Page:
On the optimisation and tailoring of the ECM complexity to the Cancer and Stromal Cellular Compartments of a biomaterial based novel 3D Model of pancreatic cancer tissue

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ICE Krakow

ICE Krakow

ul. Marii Konopnickiej 17 30-302 Kraków


Kataki, Anna-Dimitra


INTRODUCTION:With a 5-year survival rate of only 11%,Pancreatic Ductal Adenocarcinoma (PDAC) is the 7th leading cause of cancer related death worldwide. The aggressive nature and high mortality rate of PDAC is partly attributed to the tumour microenvironment(TME) and its resistance to currently available treatment methods1.The TME consists of various structural, cellular and protein components. An in-depth study of PDAC biology and its resistance to current therapeutic methods requires the development of biomimetic, niche mimicking in vitro tumour models. We have previously developed a poly urethane (PU) based 3D pancreatic cancer model using (i) pancreatic cancer cells (monocellular model) and (ii) pancreatic cancer cells, stellate cells and endothelial cells, i.e., all of which are important elements of the pancreatic cancer cellular tissue microenvironment(multicellular model).We were able to show long term maintenance of the in vitro model (> 2 months), feasibility of extracellular matrix (ECM) mimicry, formation of dense cellular masses, secretion of ECM proteins,formation of realistic hypoxic gradients as well as effect of hypoxia2,3,4.
The current work focusses on further advancement of our PU scaffold assisted multicellular model5 via (i) the further optimisation of the ECM composition for the different cell compartments of our model (cancer vs stromal) (ii) the incorporation of immune cells in our model (the role of which is crucial for the disease development).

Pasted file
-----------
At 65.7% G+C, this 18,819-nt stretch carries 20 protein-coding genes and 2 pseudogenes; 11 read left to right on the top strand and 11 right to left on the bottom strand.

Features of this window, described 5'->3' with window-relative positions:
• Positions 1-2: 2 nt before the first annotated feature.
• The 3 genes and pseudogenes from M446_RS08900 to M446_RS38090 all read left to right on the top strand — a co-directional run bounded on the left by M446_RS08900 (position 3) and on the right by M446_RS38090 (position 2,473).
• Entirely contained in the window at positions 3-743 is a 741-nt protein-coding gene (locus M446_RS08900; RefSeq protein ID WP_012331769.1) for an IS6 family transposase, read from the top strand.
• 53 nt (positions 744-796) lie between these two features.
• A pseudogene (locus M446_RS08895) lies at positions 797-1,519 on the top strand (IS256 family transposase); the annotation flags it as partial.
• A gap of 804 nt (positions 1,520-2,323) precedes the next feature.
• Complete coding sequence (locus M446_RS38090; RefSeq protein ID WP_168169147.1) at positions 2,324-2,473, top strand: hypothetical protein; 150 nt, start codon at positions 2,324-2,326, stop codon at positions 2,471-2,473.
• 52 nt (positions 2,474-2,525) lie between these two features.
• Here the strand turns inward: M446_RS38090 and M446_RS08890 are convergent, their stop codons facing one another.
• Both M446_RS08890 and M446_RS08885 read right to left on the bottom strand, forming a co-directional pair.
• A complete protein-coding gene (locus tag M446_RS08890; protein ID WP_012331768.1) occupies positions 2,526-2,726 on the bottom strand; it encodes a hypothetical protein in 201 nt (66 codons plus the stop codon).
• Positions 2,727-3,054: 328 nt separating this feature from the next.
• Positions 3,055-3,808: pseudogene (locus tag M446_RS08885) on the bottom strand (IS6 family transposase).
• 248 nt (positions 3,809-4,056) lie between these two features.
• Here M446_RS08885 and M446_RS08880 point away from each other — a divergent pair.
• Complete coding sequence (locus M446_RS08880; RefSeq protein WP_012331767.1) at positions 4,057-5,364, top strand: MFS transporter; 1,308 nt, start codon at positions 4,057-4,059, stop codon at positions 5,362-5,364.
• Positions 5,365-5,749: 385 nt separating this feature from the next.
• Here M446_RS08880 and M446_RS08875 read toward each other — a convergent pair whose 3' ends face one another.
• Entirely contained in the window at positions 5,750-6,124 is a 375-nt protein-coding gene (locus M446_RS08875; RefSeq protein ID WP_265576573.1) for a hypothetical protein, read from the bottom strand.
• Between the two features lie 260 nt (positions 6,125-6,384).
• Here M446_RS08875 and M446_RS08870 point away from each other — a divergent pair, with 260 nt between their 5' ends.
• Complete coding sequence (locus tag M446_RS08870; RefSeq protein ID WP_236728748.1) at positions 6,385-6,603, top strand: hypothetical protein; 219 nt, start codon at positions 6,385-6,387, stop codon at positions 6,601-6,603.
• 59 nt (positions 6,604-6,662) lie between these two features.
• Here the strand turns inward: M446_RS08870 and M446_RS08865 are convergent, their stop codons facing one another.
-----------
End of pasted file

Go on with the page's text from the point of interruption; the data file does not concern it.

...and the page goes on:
METHODS:PU scaffolds were prepared as per previously published protocols.Absorption based surface modification of the scaffolds enabled coating with ECM proteins (laminin, collagen I and fibronectin) for enhancement of ECM mimicry. Various cells (cancer, stellate, endothelial and immune) were incorporated in the model as previously described.The effect of different ECM proteins coatings and their combinations for the cancer compartment and the stromal compartment were systematically assessed long term (4 weeks). In situ assays (microscopy) and ex-situ(PCR) assays for monitoring the cell viability (for all cell types), spatial organisation, ECM and biomarker production were carried out at specific time points throughout the culture period.

RESULTS:We report a systematic comparative study to assess the effect of various ECM protein coatings for pancreatic cancer cells and stromal cells on PU scaffolds. Our study shows that cancer cell and stromal cells show preference for different ECM proteins and therefore tailoring the ECM composition (including ECM combinations) is essential for optimal/physiological in vitro cell growth. Within the cancer compartment, different cell lines of pancreatic cancer showed differences in terms of cell growth, secreted ECM proteins and biomarker expression.

CONCLUSION:Our data show the importance of ECM proteins tailoring and combination for the growth, proliferation and cellular protein and biomarker secretion for cancer and stromal cells in vitro. Furthermore, our work highlights the importance of developing zonal/spatial cellular and matrix structures in 3D for the efficient mimicry of the pancreatic cancer tissue in vitro.

1.H. S. Lee and S. W. Park, Gut and Liver, 2016;10.
2.Totti, S. et al. RSC Advances. 2018; 8(37).
3. Gupta, et al. RSC Advances.2019; 9 (71).
4. Wishart et al. Cancers 2021; 13 (23).
5. Gupta et al. Frontiers in Bioengineering and Biotechnology 2020; 8(290).


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